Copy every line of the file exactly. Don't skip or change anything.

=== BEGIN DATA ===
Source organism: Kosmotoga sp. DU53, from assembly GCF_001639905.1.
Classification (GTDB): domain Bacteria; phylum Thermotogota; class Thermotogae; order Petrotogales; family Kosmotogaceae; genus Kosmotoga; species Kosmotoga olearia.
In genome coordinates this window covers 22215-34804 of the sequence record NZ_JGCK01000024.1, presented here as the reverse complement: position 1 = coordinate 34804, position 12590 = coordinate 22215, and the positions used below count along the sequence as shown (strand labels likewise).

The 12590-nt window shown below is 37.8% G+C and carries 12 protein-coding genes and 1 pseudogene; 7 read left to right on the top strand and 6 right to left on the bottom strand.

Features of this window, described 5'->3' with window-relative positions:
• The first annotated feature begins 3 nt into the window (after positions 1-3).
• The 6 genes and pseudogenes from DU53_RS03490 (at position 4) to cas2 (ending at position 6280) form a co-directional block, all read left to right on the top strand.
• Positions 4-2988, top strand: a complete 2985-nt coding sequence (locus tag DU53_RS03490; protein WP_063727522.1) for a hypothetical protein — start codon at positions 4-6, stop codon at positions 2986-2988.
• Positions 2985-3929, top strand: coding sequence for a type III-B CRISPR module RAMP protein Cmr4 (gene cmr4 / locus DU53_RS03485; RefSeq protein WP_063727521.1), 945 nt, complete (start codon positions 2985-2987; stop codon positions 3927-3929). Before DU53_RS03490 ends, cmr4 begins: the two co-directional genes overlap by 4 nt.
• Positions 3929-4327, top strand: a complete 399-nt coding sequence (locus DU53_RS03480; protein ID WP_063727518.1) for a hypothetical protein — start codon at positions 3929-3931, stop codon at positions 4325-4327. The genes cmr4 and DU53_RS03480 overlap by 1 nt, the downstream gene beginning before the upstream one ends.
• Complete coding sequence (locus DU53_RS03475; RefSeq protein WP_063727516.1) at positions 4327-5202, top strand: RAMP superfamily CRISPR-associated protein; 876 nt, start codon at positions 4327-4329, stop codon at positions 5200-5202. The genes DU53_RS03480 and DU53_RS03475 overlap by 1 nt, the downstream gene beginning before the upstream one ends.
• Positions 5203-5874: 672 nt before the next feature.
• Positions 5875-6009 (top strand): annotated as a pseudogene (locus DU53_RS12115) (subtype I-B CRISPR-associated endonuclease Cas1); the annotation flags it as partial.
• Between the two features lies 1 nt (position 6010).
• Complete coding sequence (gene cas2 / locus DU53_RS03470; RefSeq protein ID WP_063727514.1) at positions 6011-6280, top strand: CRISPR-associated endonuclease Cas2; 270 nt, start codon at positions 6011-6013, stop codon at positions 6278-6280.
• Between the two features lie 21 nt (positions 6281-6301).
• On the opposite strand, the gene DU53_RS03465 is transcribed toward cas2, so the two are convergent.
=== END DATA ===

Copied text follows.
Source organism: Kosmotoga sp. DU53, from assembly GCF_001639905.1.
Classification (GTDB): domain Bacteria; phylum Thermotogota; class Thermotogae; order Petrotogales; family Kosmotogaceae; genus Kosmotoga; species Kosmotoga olearia.
In genome coordinates this window covers 22215-34804 of the sequence record NZ_JGCK01000024.1, presented here as the reverse complement: position 1 = coordinate 34804, position 12590 = coordinate 22215, and the positions used below count along the sequence as shown (strand labels likewise).

The 12590-nt window shown below is 37.8% G+C and carries 12 protein-coding genes and 1 pseudogene; 7 read left to right on the top strand and 6 right to left on the bottom strand.

Features of this window, described 5'->3' with window-relative positions:
• The first annotated feature begins 3 nt into the window (after positions 1-3).
• The 6 genes and pseudogenes from DU53_RS03490 (at position 4) to cas2 (ending at position 6280) form a co-directional block, all read left to right on the top strand.
• Positions 4-2988, top strand: a complete 2985-nt coding sequence (locus tag DU53_RS03490; protein WP_063727522.1) for a hypothetical protein — start codon at positions 4-6, stop codon at positions 2986-2988.
• Positions 2985-3929, top strand: coding sequence for a type III-B CRISPR module RAMP protein Cmr4 (gene cmr4 / locus DU53_RS03485; RefSeq protein WP_063727521.1), 945 nt, complete (start codon positions 2985-2987; stop codon positions 3927-3929). Before DU53_RS03490 ends, cmr4 begins: the two co-directional genes overlap by 4 nt.
• Positions 3929-4327, top strand: a complete 399-nt coding sequence (locus DU53_RS03480; protein ID WP_063727518.1) for a hypothetical protein — start codon at positions 3929-3931, stop codon at positions 4325-4327. The genes cmr4 and DU53_RS03480 overlap by 1 nt, the downstream gene beginning before the upstream one ends.
• Complete coding sequence (locus DU53_RS03475; RefSeq protein WP_063727516.1) at positions 4327-5202, top strand: RAMP superfamily CRISPR-associated protein; 876 nt, start codon at positions 4327-4329, stop codon at positions 5200-5202. The genes DU53_RS03480 and DU53_RS03475 overlap by 1 nt, the downstream gene beginning before the upstream one ends.
• Positions 5203-5874: 672 nt before the next feature.
• Positions 5875-6009 (top strand): annotated as a pseudogene (locus DU53_RS12115) (subtype I-B CRISPR-associated endonuclease Cas1); the annotation flags it as partial.
• Between the two features lies 1 nt (position 6010).
• Complete coding sequence (gene cas2 / locus DU53_RS03470; RefSeq protein ID WP_063727514.1) at positions 6011-6280, top strand: CRISPR-associated endonuclease Cas2; 270 nt, start codon at positions 6011-6013, stop codon at positions 6278-6280.
• Between the two features lie 21 nt (positions 6281-6301).
• On the opposite strand, the gene DU53_RS03465 is transcribed toward cas2, so the two are convergent.